Discover Your Social Media Personality

Before you can engage with your followers on social media effectively, you should understand exactly who you are as a business, organisation or brand. As a team, it is important to discuss and agree some guidelines for who you are, what you say and how you say it.
Here are a few tips on how to help your staff  understand the importance and relevance of social media personality and to start to develop your own.


What Are You – And What Are You Not?

One simple but powerful tool to help you agree on this consistent tone of voice is to try the ‘Always and Never’ exercise.

If your team is small, work as individuals, if you are a large group, work in pairs or small sub-groups.  Take a pen and a piece of paper and write down the following phrase, filling in the blanks with your own words, tailoring the phrase to suit your company’s online personality.

[Your company] is ALWAYS ____________ and NEVER ____________

You can take several shots at it. There is no right or wrong answer in this simple test but each  attempt will provoke discussion and raise enlightening issues which will help you discover who you are as a company and what you stand for. Here are a few examples of the kind of thing you may write.

Company X is always helpful and never judgemental

Company X is always knowledgeable and never self-righteous

Company X is always flexible and never unbending

Company X is always friendly and never unwelcoming


What Celebrity?

This is always an interesting but revealing discussion for groups who want to discover their social media identity.

If  Company X was a celebrity, who would they be – and why?

I’m not suggesting that you adopt the personality of a celebrity as your own but the discussion that surrounds this interesting and often emotive question can unearth golden nuggets which will help shape and develop your social media personality.


Just For Grins.

As an additional light-hearted exercise you could also pose the question,

If our Company X was a cartoon character, which one would we be?

This can provide a welcome lift if your session is becoming a little stale and the ensuing debate can really help to break down barriers and get people talking.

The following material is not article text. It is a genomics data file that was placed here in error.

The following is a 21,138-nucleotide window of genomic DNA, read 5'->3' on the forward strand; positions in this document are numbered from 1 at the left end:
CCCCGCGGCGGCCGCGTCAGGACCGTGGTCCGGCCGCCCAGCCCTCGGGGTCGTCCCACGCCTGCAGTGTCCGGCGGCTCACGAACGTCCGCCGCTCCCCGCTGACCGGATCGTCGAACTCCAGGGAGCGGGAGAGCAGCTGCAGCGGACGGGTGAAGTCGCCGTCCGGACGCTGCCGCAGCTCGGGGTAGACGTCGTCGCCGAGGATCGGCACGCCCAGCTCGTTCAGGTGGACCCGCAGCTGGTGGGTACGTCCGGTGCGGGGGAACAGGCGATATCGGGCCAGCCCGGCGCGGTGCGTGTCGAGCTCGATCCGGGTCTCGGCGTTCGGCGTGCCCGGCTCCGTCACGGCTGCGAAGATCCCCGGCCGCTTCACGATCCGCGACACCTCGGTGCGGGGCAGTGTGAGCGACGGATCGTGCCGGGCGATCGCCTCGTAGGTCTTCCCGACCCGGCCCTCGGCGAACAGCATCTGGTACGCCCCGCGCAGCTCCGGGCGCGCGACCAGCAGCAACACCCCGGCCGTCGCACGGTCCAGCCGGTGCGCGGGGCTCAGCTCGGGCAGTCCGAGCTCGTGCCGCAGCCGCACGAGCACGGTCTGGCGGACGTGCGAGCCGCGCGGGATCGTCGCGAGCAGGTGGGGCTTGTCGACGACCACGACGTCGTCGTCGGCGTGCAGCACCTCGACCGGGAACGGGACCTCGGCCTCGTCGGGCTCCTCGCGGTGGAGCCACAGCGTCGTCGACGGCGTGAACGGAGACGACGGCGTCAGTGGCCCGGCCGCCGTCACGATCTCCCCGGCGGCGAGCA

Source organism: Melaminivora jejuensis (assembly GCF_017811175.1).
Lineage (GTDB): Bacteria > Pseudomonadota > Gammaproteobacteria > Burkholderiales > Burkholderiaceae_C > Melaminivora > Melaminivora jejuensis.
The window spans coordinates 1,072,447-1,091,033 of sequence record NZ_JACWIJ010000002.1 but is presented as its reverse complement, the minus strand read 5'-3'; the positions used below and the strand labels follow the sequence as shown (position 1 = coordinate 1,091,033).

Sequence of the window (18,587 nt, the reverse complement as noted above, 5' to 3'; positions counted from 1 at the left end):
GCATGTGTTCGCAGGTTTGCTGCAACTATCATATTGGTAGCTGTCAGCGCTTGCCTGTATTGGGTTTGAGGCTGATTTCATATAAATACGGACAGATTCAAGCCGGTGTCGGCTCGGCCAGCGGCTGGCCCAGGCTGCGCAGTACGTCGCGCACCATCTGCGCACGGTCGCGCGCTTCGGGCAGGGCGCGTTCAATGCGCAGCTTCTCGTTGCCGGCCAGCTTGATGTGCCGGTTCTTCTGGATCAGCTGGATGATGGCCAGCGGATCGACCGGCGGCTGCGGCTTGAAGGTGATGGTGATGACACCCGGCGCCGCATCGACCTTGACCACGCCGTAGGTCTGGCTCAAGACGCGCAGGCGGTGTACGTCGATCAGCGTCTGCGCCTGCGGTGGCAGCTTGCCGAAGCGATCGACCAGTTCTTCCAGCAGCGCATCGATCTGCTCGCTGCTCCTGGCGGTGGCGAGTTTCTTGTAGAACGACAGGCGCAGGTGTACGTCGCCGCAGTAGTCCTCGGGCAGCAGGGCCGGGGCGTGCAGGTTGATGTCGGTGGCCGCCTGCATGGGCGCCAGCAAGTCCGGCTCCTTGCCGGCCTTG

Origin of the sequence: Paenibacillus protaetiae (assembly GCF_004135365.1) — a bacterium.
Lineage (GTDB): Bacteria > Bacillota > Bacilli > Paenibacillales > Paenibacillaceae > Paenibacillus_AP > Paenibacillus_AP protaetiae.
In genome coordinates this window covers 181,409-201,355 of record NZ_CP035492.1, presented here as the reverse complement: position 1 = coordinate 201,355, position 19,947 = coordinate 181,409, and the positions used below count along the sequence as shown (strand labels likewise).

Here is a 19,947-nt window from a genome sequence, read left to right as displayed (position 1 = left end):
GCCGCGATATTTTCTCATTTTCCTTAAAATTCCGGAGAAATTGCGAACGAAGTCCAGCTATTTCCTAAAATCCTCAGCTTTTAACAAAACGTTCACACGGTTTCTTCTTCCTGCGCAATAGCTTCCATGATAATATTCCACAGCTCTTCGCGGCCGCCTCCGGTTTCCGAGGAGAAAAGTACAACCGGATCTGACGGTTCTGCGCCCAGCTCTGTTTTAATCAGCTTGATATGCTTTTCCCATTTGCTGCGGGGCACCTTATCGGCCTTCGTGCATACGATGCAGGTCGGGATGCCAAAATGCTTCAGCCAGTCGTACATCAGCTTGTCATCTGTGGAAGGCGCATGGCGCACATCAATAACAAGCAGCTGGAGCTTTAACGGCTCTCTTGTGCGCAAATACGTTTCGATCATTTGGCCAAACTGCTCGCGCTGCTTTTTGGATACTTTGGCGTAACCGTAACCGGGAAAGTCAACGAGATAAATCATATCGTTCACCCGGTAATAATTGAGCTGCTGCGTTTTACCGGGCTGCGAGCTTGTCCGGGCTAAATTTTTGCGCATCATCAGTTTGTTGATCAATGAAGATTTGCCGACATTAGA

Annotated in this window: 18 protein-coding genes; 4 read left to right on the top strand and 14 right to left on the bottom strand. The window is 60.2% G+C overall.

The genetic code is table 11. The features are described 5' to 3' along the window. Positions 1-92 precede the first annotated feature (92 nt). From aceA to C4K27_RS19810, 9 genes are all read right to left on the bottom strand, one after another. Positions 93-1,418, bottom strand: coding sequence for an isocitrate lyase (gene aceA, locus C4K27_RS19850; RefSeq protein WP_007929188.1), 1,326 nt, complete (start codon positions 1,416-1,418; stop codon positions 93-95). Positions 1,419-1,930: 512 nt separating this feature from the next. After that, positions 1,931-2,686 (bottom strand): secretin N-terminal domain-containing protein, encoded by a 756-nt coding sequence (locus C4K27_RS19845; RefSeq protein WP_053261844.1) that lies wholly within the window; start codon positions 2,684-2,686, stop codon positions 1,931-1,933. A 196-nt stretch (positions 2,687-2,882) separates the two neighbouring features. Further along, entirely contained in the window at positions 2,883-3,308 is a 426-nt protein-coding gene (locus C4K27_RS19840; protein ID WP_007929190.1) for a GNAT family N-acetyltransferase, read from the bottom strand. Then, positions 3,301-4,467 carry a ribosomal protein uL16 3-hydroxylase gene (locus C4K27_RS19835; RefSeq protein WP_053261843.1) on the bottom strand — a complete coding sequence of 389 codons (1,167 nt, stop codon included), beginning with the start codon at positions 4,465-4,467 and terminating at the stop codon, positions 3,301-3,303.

What Are You Good At?

Get each person or group to write down three things which your company is particularly good at. This will vary enormously from one company to another. For example, if you are a clothing brand or retailer, it could be a wide variety of combinations like:

  • Fit, Comfort and Style.
  • Choice, Practicality, Affordability
  • Lightweight, Washability, Packability
  • Strength, Durability, Protection


What Are Your Customers Passionate About?

Get each person or group to write a short list of values and associated values. Things your customers value and are interested in. These don’t have to be directly related to your service or product, just the things your customers enjoy and are excited about.

Here are some examples of the variety of answers a travel company may give according to their target audience.

  • Price, nightlife, music
  • Comfort, fine-dining, style
  • Photography, wildlife, nature
  • Family, fun, adventure


Draw some Conclusions.

Spend some time distilling what you have discussed and agreed. Scribble down a few notes that sum up who you are, what you stand for and how you should be seen-and-heard on social media. Use these notes as guidelines for future social media communication.